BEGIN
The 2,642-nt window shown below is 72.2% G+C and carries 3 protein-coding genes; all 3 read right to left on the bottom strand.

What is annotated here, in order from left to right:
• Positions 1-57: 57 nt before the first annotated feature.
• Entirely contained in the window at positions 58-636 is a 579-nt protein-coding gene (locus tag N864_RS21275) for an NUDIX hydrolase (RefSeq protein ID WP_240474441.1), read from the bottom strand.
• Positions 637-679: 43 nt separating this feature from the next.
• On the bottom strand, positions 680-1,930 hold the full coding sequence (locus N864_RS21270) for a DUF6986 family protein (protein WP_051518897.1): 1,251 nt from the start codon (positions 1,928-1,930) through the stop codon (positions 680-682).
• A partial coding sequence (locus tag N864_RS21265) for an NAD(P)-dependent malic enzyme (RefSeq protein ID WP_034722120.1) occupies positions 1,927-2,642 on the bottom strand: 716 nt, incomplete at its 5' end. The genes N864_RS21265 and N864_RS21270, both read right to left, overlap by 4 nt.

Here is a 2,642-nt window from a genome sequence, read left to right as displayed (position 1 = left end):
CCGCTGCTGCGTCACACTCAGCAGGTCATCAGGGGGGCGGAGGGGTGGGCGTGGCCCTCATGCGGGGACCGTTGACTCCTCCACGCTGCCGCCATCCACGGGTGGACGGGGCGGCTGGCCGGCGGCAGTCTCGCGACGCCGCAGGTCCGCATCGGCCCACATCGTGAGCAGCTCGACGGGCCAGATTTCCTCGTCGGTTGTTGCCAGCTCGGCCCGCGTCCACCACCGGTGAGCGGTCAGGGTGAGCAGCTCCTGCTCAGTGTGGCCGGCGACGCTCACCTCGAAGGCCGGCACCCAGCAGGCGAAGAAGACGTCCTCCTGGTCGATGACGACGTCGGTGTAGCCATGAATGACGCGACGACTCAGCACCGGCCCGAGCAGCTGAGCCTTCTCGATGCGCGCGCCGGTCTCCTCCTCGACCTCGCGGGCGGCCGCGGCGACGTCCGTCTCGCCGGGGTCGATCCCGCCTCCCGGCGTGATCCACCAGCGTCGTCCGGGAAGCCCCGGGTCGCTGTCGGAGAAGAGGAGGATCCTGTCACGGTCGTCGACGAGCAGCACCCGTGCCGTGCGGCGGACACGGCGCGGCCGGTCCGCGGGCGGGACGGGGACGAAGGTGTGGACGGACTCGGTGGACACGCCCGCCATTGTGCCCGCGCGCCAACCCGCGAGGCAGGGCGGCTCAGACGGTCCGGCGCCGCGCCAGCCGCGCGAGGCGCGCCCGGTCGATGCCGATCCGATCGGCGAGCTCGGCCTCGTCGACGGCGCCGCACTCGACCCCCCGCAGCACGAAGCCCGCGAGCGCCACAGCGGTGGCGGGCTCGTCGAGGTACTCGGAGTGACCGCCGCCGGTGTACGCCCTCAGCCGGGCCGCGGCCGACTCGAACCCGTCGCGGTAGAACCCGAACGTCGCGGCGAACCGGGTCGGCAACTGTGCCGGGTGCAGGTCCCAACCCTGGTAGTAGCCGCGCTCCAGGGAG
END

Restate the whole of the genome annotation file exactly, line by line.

The 2,642-nt window shown below is 72.2% G+C and carries 3 protein-coding genes; all 3 read right to left on the bottom strand.

What is annotated here, in order from left to right:
• Positions 1-57: 57 nt before the first annotated feature.
• Entirely contained in the window at positions 58-636 is a 579-nt protein-coding gene (locus tag N864_RS21275) for an NUDIX hydrolase (RefSeq protein ID WP_240474441.1), read from the bottom strand.
• Positions 637-679: 43 nt separating this feature from the next.
• On the bottom strand, positions 680-1,930 hold the full coding sequence (locus N864_RS21270) for a DUF6986 family protein (protein WP_051518897.1): 1,251 nt from the start codon (positions 1,928-1,930) through the stop codon (positions 680-682).
• A partial coding sequence (locus tag N864_RS21265) for an NAD(P)-dependent malic enzyme (RefSeq protein ID WP_034722120.1) occupies positions 1,927-2,642 on the bottom strand: 716 nt, incomplete at its 5' end. The genes N864_RS21265 and N864_RS21270, both read right to left, overlap by 4 nt.

Here is a 2,642-nt window from a genome sequence, read left to right as displayed (position 1 = left end):
CCGCTGCTGCGTCACACTCAGCAGGTCATCAGGGGGGCGGAGGGGTGGGCGTGGCCCTCATGCGGGGACCGTTGACTCCTCCACGCTGCCGCCATCCACGGGTGGACGGGGCGGCTGGCCGGCGGCAGTCTCGCGACGCCGCAGGTCCGCATCGGCCCACATCGTGAGCAGCTCGACGGGCCAGATTTCCTCGTCGGTTGTTGCCAGCTCGGCCCGCGTCCACCACCGGTGAGCGGTCAGGGTGAGCAGCTCCTGCTCAGTGTGGCCGGCGACGCTCACCTCGAAGGCCGGCACCCAGCAGGCGAAGAAGACGTCCTCCTGGTCGATGACGACGTCGGTGTAGCCATGAATGACGCGACGACTCAGCACCGGCCCGAGCAGCTGAGCCTTCTCGATGCGCGCGCCGGTCTCCTCCTCGACCTCGCGGGCGGCCGCGGCGACGTCCGTCTCGCCGGGGTCGATCCCGCCTCCCGGCGTGATCCACCAGCGTCGTCCGGGAAGCCCCGGGTCGCTGTCGGAGAAGAGGAGGATCCTGTCACGGTCGTCGACGAGCAGCACCCGTGCCGTGCGGCGGACACGGCGCGGCCGGTCCGCGGGCGGGACGGGGACGAAGGTGTGGACGGACTCGGTGGACACGCCCGCCATTGTGCCCGCGCGCCAACCCGCGAGGCAGGGCGGCTCAGACGGTCCGGCGCCGCGCCAGCCGCGCGAGGCGCGCCCGGTCGATGCCGATCCGATCGGCGAGCTCGGCCTCGTCGACGGCGCCGCACTCGACCCCCCGCAGCACGAAGCCCGCGAGCGCCACAGCGGTGGCGGGCTCGTCGAGGTACTCGGAGTGACCGCCGCCGGTGTACGCCCTCAGCCGGGCCGCGGCCGACTCGAACCCGTCGCGGTAGAACCCGAACGTCGCGGCGAACCGGGTCGGCAACTGTGCCGGGTGCAGGTCCCAACCCTGGTAGTAGCCGCGCTCCAGGGAG